13 August 2015

Dead Batteries

No Smoke Without a Fire

After having yet another problem with my blog the other day (or the other month, if you comprehend my internet accessibility issues), I requested The Lizard's advice.

"Well, Ms. Eastwood," my Clint Eastwood fan replied, "I'd recommend perhaps taking several weeks to several months off. In big, bold letters start a blog post with the phrase, 'See y'all the 1st of November!'"

Rather extreme, but stated with a kind, concerned and loving sense of humor and yet a degree of seriousness, he sees first-hand the stress and frustration I experience when I am not able to be all things to all people. He's been attempting to teach me to say firmly but kindly, "No" for 10 years and 28 days now.

Although I do experience a "Go ahead... make my day!" attitude now and then, my permanent and long-standing goal is to be respectful and professional. Thanks to our internet limitations of the past six years (until competition entered the airwaves in February), I think I finally began to learn I don't always have to say yes. I can't always say yes.

I finally am learning it's okay for me to have a life.

There are times when my blog is like a second full-time job. Both my job and my blog sometimes require overtime, and I've always been willing to submit, often at the expense of time with my husband. I love all three, but my husband is my priority. With our ten-year wedding anniversary last month, the temptation to let go of the blog did indeed simmer. Bad days brought it to a boil.

Thankfully, my husband understands my need to write. He has never demanded I give up my blog. He would like me to give myself a break. He doesn't want me to burn out. He knows burn-out is not inspiration-friendly. He knows I can't be at my creative best when I'm frazzled and drawn in too many directions.

What does all this mean?

I do not stay at my job 24 hours a day. I am not on call around the clock. I love my job, but it is not my life, and my bosses feel the same way about their jobs and lives.

Is it wrong to expect more commitment than that from a personal hobby blog?

I do not have 24-hour internet access. I recently lost half the internet access I've enjoyed the last few years. I cannot change my limitations without serious, dramatic life changes, but I wouldn't want to even if I could. (There was a time when I would have deeply, deeply loved to IMPROVE my former internet access without having to buy my internet provider a fresh array of satellite transmitters and a space shuttle to service the transmitters and surround sound-fashion cell towers.) I do not see life on the internet as life. Just as work is not my entire life. I have made amazing friends over the internet, just as I've made lifelong friends at work and outside work. I've enjoyed a plethora of resources at both work and on the internet. There is more to life, however, than what I see on my computer and on my phone.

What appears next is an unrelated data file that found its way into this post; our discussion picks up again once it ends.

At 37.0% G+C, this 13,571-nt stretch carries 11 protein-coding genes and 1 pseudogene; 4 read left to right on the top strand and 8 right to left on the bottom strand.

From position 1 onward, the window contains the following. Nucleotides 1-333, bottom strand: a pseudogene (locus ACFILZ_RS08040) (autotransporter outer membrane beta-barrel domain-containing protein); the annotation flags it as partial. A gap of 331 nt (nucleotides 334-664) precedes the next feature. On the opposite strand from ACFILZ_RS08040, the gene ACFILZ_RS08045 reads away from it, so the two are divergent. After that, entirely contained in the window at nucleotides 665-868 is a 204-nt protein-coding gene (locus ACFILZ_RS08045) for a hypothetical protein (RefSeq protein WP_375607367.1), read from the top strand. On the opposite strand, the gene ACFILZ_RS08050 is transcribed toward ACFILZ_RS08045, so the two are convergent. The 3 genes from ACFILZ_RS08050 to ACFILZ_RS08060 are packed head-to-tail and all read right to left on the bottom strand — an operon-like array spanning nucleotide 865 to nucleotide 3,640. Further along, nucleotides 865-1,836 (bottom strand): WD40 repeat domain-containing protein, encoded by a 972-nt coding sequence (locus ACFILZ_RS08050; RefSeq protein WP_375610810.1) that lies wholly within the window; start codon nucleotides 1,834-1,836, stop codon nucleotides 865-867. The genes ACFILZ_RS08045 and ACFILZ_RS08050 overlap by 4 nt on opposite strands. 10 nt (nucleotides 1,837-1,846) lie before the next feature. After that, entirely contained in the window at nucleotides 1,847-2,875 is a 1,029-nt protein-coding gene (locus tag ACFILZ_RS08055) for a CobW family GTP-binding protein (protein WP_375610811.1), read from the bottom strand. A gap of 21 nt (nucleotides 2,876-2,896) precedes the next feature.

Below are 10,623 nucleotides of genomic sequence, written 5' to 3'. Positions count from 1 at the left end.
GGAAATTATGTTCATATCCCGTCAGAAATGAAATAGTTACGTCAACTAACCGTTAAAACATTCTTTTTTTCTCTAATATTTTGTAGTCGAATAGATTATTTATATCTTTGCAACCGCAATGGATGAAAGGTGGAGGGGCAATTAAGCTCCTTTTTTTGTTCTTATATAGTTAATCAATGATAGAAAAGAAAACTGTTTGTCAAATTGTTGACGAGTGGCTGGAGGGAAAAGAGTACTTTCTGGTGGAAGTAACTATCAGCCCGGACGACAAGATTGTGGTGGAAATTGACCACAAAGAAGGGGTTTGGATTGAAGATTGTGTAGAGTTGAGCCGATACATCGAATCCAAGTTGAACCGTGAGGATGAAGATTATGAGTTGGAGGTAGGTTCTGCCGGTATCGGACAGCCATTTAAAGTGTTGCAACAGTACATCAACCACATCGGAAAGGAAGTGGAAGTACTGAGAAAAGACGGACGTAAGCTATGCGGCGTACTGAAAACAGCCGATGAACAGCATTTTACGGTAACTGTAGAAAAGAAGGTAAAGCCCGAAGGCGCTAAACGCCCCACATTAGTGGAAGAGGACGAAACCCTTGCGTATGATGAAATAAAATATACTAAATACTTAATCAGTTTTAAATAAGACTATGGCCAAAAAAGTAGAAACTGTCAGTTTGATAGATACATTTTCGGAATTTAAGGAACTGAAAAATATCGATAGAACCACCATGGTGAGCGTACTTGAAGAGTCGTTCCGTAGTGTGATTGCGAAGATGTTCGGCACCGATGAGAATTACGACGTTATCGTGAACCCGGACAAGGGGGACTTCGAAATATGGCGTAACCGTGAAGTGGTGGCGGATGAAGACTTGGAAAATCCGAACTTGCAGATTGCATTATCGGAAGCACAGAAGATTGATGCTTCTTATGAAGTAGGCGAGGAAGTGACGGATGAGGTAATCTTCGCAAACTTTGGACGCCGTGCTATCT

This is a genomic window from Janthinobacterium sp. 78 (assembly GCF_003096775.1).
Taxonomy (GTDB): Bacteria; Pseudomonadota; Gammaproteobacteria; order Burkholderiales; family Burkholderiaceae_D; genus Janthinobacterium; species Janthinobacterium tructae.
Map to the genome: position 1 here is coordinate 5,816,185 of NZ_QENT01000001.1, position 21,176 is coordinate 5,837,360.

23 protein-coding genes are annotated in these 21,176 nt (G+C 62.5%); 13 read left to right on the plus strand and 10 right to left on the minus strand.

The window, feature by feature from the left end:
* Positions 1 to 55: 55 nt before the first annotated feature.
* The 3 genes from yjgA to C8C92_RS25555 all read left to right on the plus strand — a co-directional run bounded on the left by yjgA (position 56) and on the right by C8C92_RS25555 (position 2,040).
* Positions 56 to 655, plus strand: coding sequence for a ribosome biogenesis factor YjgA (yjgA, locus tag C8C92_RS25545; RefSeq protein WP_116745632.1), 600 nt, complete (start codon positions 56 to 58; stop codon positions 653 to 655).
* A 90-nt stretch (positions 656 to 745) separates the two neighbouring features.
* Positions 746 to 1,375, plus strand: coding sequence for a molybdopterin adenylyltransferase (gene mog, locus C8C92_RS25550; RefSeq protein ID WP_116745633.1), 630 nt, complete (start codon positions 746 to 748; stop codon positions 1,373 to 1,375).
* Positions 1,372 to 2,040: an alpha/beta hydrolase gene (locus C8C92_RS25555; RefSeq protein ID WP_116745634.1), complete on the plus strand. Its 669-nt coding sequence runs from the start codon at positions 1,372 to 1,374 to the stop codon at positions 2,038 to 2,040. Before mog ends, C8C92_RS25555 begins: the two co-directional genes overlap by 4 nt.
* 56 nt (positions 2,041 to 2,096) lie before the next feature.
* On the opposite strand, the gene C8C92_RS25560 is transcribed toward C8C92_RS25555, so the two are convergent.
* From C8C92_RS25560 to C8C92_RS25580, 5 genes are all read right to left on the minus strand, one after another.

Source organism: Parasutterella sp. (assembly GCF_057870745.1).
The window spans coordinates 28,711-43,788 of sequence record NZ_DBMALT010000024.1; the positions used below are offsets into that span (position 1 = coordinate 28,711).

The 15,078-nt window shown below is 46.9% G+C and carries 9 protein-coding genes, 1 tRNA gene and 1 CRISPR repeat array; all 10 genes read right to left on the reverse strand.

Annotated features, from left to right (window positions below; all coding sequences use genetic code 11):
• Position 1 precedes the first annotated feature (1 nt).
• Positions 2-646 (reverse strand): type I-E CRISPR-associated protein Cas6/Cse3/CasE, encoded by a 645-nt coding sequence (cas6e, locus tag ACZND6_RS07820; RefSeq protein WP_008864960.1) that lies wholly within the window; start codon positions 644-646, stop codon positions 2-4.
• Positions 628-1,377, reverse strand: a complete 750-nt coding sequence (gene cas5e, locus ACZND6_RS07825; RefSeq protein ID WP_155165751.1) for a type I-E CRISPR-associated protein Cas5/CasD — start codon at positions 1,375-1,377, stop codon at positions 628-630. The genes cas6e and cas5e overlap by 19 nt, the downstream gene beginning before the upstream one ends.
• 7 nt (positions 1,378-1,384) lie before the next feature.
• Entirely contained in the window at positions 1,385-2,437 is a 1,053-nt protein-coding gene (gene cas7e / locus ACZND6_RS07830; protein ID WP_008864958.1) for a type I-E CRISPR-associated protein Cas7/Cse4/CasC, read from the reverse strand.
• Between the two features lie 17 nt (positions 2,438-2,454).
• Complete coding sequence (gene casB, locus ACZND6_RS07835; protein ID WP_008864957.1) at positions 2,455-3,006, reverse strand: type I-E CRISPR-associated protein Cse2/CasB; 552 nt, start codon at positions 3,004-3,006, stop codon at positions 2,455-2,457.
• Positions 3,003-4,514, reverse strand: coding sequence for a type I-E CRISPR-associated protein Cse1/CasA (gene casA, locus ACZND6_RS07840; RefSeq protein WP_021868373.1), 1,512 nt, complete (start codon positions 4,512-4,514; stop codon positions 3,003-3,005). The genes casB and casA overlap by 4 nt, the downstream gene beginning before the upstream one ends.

I want to be able to ride my bike, stalk wildlife, climb mountains, hike canyons, photograph wildflowers and bake homemade bread. I want to make quilts and clothing. (And grandbaby clothes!!!) I want to write books. I want to finish books I've already written. I want to be the master over the weeds in my garden during growing season. I want to use up the rest of the yarn I dyed during the summer of 2013. I want to be properly trained in time for next year's Ride the Rockies if we get drawn. I want to be able to sit back and relax after a hard day at work without having to answer questions from blog readers who don't read and would have their answers if they took the time to read.

I'm not complaining. I'm not trying to be mean or judgmental. I'm not even trying to nudge anyone.

I just want to be able to reclaim a part of my life I've unknowingly but unwillingly surrendered to total strangers. It is not within my means to be all things to all people all the time.

One of my husband's favorite magazines recently published a story about what they are seeing in terms of subscription numbers. They said print subscriptions are on the rise, and electronic subscriptions are falling by the wayside.

I am one who loves a good book or magazine. I like the feel of holding books and magazines in my hands. I love to write in a paper journal, although I do think I like to type in a computer journal more because it goes so much faster and doesn't run out of ink in the middle of a word, but that's not proving my point. I like turning pages. I love the sound of pages being turned. And I hate trying to read (or type) much of anything on my phone. Can I say that enough??? My eyesight just isn't what it used to be. I hate squinting to read or write anything on my phone!!!

I would love to be a part of a world taking the time to unplug, at least temporarily, a world reinvesting in real reading completely free of texting and tweets and ads!!!), a world slowing down just enough to smell the flowers, watch the trickle of a stream and listen to the rustling of leaves.